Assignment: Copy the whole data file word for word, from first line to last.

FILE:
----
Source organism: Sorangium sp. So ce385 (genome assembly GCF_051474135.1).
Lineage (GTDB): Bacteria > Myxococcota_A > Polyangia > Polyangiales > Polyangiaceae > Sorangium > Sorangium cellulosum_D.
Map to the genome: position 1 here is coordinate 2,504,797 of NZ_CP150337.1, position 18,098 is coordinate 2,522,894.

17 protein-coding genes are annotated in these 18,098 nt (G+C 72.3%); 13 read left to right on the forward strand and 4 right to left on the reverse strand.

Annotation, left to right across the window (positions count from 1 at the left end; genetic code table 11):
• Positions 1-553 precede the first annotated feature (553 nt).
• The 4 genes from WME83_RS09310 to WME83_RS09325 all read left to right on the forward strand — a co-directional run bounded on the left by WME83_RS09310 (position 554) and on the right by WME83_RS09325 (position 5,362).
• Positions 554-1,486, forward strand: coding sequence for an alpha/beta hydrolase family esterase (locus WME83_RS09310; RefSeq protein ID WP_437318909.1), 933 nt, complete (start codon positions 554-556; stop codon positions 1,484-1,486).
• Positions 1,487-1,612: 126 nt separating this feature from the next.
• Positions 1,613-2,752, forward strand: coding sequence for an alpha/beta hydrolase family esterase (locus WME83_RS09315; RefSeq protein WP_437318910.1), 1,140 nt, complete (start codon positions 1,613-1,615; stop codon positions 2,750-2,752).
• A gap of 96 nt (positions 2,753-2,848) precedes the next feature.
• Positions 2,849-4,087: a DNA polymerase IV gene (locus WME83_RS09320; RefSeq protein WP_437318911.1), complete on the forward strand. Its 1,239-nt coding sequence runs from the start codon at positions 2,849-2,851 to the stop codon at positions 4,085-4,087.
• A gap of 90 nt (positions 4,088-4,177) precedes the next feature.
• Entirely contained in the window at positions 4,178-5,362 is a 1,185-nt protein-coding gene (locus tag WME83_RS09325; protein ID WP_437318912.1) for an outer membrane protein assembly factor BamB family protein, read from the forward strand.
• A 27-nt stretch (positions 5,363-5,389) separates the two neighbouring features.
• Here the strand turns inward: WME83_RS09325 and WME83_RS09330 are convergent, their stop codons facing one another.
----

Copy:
Source organism: Sorangium sp. So ce385 (genome assembly GCF_051474135.1).
Lineage (GTDB): Bacteria > Myxococcota_A > Polyangia > Polyangiales > Polyangiaceae > Sorangium > Sorangium cellulosum_D.
Map to the genome: position 1 here is coordinate 2,504,797 of NZ_CP150337.1, position 18,098 is coordinate 2,522,894.

17 protein-coding genes are annotated in these 18,098 nt (G+C 72.3%); 13 read left to right on the forward strand and 4 right to left on the reverse strand.

Annotation, left to right across the window (positions count from 1 at the left end; genetic code table 11):
• Positions 1-553 precede the first annotated feature (553 nt).
• The 4 genes from WME83_RS09310 to WME83_RS09325 all read left to right on the forward strand — a co-directional run bounded on the left by WME83_RS09310 (position 554) and on the right by WME83_RS09325 (position 5,362).
• Positions 554-1,486, forward strand: coding sequence for an alpha/beta hydrolase family esterase (locus WME83_RS09310; RefSeq protein ID WP_437318909.1), 933 nt, complete (start codon positions 554-556; stop codon positions 1,484-1,486).
• Positions 1,487-1,612: 126 nt separating this feature from the next.
• Positions 1,613-2,752, forward strand: coding sequence for an alpha/beta hydrolase family esterase (locus WME83_RS09315; RefSeq protein WP_437318910.1), 1,140 nt, complete (start codon positions 1,613-1,615; stop codon positions 2,750-2,752).
• A gap of 96 nt (positions 2,753-2,848) precedes the next feature.
• Positions 2,849-4,087: a DNA polymerase IV gene (locus WME83_RS09320; RefSeq protein WP_437318911.1), complete on the forward strand. Its 1,239-nt coding sequence runs from the start codon at positions 2,849-2,851 to the stop codon at positions 4,085-4,087.
• A gap of 90 nt (positions 4,088-4,177) precedes the next feature.
• Entirely contained in the window at positions 4,178-5,362 is a 1,185-nt protein-coding gene (locus tag WME83_RS09325; protein ID WP_437318912.1) for an outer membrane protein assembly factor BamB family protein, read from the forward strand.
• A 27-nt stretch (positions 5,363-5,389) separates the two neighbouring features.
• Here the strand turns inward: WME83_RS09325 and WME83_RS09330 are convergent, their stop codons facing one another.